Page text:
Earlier this year in the journal, Chemical Science, Inoue and co-workers reported a new de novo synthesis of the classical steroidal target, ouabagenin. Ouabagenin and its C3-O-glycosylated parent structure, ouabain, are high-affinity ligands for the membrane-bound sodium pump, Na+/K+-ATPase. The chemistry and biology of ouabain and related cardenolides has been reviewed [here] and discussed previously at this site. Only one total synthesis of ouabagenin (by Deslongchamps’ group) predates that of Inoue and required ~41 steps. Inoue’s new total synthesis is slightly shorter and can be considered more modular, due to its highly convergent nature. Three critical building blocks were assembled by Inoue et al in the course of their total synthesis campaign. These fragments corresponded to the functionalized cardiotonic steroid butenolide (lactone moiety), A/B decalin and D-ring substructures. The C-ring was fashioned at a late stage by a stereocontrolled aldol reaction that simultaneously establishes the stereochemical configurations at C8, C13 and C14. For a more detailed analysis of Inoue’s overall strategy for cardenolide synthesis, see here.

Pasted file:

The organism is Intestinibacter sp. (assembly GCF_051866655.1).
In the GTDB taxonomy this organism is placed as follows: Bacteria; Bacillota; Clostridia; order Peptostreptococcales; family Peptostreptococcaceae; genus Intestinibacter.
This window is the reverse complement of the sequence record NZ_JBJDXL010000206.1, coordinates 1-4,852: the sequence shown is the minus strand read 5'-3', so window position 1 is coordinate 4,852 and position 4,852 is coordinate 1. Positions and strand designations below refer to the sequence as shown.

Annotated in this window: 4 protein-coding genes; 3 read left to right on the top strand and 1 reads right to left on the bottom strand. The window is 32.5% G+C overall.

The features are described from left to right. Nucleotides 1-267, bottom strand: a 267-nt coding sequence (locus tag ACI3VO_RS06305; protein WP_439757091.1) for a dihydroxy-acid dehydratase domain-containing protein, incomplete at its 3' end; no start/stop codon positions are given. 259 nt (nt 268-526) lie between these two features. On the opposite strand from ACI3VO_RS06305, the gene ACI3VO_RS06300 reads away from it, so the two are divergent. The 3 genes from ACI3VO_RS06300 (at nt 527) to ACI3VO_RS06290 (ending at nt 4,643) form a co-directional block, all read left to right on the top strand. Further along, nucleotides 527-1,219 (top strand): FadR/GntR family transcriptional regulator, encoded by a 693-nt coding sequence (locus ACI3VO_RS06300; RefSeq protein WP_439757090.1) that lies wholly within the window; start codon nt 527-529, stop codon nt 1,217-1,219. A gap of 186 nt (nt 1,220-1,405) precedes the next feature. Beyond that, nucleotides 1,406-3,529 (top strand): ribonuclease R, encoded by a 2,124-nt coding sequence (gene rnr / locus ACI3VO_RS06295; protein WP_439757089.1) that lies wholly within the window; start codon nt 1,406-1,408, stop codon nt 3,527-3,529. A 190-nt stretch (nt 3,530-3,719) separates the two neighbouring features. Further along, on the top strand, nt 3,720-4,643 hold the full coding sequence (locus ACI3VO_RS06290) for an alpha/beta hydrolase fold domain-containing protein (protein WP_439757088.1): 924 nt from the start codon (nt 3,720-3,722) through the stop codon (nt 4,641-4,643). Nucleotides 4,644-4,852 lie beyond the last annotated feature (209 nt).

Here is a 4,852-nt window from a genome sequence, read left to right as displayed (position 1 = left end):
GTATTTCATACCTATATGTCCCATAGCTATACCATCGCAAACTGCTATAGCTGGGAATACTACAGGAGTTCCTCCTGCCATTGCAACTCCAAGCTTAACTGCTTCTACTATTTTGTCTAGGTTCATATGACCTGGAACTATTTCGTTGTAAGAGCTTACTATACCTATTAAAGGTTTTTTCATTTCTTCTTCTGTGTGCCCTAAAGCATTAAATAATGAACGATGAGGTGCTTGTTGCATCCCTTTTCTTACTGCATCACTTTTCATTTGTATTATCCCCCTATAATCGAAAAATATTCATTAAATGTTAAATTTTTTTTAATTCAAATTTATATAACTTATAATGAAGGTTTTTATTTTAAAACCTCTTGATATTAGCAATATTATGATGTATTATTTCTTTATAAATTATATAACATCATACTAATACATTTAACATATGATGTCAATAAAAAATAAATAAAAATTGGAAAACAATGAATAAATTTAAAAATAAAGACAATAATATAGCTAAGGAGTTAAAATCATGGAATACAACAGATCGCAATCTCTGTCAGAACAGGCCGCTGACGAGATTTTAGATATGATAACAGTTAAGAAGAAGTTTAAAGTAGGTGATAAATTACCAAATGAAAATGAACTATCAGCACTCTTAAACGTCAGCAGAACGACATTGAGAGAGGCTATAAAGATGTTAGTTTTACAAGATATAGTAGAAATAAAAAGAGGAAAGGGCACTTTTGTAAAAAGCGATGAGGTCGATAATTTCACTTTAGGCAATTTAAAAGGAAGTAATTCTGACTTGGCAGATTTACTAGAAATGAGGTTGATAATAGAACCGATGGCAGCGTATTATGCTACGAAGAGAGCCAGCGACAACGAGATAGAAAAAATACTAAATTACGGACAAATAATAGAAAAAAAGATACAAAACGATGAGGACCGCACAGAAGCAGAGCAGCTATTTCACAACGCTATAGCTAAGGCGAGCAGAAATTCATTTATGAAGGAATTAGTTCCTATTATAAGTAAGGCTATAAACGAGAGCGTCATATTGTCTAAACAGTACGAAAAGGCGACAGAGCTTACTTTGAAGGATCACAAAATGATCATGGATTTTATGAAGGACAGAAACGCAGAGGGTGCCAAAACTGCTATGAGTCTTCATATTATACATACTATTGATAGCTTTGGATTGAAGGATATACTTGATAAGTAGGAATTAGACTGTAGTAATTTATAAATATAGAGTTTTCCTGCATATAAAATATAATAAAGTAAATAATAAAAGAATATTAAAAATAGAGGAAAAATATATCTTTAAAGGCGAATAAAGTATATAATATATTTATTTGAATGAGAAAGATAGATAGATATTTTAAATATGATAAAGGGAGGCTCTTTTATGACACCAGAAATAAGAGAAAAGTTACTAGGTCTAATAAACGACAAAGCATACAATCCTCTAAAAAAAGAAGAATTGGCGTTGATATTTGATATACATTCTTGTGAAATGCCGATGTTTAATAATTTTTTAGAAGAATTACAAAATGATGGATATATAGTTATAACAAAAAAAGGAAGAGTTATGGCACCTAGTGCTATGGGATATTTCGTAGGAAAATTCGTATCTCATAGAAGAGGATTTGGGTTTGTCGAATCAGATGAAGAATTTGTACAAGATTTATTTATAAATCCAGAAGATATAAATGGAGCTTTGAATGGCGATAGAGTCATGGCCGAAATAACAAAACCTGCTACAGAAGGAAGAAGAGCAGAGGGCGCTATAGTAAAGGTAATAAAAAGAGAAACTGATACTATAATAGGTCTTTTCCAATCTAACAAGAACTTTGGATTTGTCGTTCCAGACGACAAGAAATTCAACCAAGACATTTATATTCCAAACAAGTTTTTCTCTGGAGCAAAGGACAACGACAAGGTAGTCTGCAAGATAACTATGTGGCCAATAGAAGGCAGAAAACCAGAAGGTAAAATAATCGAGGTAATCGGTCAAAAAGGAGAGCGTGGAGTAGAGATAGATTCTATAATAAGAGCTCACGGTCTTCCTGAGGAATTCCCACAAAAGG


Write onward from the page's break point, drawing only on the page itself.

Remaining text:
Construction of the highly oxygenated A/B-ring fragment, along with identification of a suitable protecting group strategy for its polyhydroxylated array of functionality, is the most challenging aspect of a strategy for ouabain total synthesis. Synthesis of Inoue’s decalin substructure begins with a Diels-Alder reaction between (R)-perillaldehyde and Rawal’s diene. Further elaboration of the resultant cis-decalin provides the bicyclic dienone shown in the Scheme above. A challenging stereoselective ketone reduction was required to establish a directing group at C3 that would later deliver functionality to steroid carbons 1 and 5, exclusively from the top face. The C3-b-alcohol was obtained with moderate stereoselectivity (d.r. 3:1) by a ketone reduction with a chiral hydride reagent prepared from lithium aluminum hydride. Subsequent exposure of the resultant triene to mCPBA then induced a unique triple epoxidation, wherein the olefins adjacent to C3 were epoxidized exclusively from the b-face due to anchimeric assistance. Next, an oxidation/reduction sequence selectively opened the two epoxides proximal to the C3 ketone to give a diol intermediate. The requisite C1/C3/C5-triol was obtained using DIBAL-H, which reduced the C3 ketone from the bottom face and fragmented the remaining epoxide in a regioselective fashion. The three cis-hydroxy groups were then cleverly protected as an orthoester. Finally, the tertiary alcohol appended to the eventual steroid B-ring was converted to an a,b-unsaturated carbonyl by a three-step sequence involving dehydration, oxidative cleavage of the exocyclic olefin and dehydrogenation. Desilylation with fluoride completed the 15-step synthesis of the ornate A/B decalin fragment.